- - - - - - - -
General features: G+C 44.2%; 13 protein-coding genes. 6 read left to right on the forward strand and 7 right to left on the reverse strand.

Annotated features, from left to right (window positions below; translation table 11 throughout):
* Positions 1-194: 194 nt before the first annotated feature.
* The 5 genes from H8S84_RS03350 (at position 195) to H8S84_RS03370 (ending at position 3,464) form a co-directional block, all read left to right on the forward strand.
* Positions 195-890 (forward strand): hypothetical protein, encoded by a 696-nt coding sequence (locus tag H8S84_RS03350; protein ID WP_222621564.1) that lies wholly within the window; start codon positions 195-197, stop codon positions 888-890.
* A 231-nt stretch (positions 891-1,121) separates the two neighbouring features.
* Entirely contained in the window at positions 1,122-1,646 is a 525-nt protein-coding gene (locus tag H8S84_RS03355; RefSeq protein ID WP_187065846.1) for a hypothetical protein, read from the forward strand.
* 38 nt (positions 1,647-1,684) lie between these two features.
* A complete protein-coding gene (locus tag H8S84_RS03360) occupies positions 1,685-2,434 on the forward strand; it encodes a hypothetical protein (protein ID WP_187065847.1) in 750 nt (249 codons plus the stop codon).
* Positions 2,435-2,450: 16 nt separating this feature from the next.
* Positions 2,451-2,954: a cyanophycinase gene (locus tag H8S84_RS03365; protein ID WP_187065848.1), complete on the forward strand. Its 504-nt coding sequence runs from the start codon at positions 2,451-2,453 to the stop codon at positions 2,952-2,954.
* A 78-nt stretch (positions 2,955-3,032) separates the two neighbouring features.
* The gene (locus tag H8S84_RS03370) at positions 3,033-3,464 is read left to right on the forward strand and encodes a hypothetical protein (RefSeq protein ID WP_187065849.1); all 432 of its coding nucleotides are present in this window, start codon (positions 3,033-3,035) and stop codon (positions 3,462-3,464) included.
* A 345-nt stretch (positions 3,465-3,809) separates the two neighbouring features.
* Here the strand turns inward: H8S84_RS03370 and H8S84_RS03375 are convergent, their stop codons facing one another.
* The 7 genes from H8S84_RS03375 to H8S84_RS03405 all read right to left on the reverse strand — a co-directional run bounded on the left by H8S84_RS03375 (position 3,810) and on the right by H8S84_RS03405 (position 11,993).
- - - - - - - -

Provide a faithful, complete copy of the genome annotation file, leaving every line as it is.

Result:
General features: G+C 44.2%; 13 protein-coding genes. 6 read left to right on the forward strand and 7 right to left on the reverse strand.

Annotated features, from left to right (window positions below; translation table 11 throughout):
* Positions 1-194: 194 nt before the first annotated feature.
* The 5 genes from H8S84_RS03350 (at position 195) to H8S84_RS03370 (ending at position 3,464) form a co-directional block, all read left to right on the forward strand.
* Positions 195-890 (forward strand): hypothetical protein, encoded by a 696-nt coding sequence (locus tag H8S84_RS03350; protein ID WP_222621564.1) that lies wholly within the window; start codon positions 195-197, stop codon positions 888-890.
* A 231-nt stretch (positions 891-1,121) separates the two neighbouring features.
* Entirely contained in the window at positions 1,122-1,646 is a 525-nt protein-coding gene (locus tag H8S84_RS03355; RefSeq protein ID WP_187065846.1) for a hypothetical protein, read from the forward strand.
* 38 nt (positions 1,647-1,684) lie between these two features.
* A complete protein-coding gene (locus tag H8S84_RS03360) occupies positions 1,685-2,434 on the forward strand; it encodes a hypothetical protein (protein ID WP_187065847.1) in 750 nt (249 codons plus the stop codon).
* Positions 2,435-2,450: 16 nt separating this feature from the next.
* Positions 2,451-2,954: a cyanophycinase gene (locus tag H8S84_RS03365; protein ID WP_187065848.1), complete on the forward strand. Its 504-nt coding sequence runs from the start codon at positions 2,451-2,453 to the stop codon at positions 2,952-2,954.
* A 78-nt stretch (positions 2,955-3,032) separates the two neighbouring features.
* The gene (locus tag H8S84_RS03370) at positions 3,033-3,464 is read left to right on the forward strand and encodes a hypothetical protein (RefSeq protein ID WP_187065849.1); all 432 of its coding nucleotides are present in this window, start codon (positions 3,033-3,035) and stop codon (positions 3,462-3,464) included.
* A 345-nt stretch (positions 3,465-3,809) separates the two neighbouring features.
* Here the strand turns inward: H8S84_RS03370 and H8S84_RS03375 are convergent, their stop codons facing one another.
* The 7 genes from H8S84_RS03375 to H8S84_RS03405 all read right to left on the reverse strand — a co-directional run bounded on the left by H8S84_RS03375 (position 3,810) and on the right by H8S84_RS03405 (position 11,993).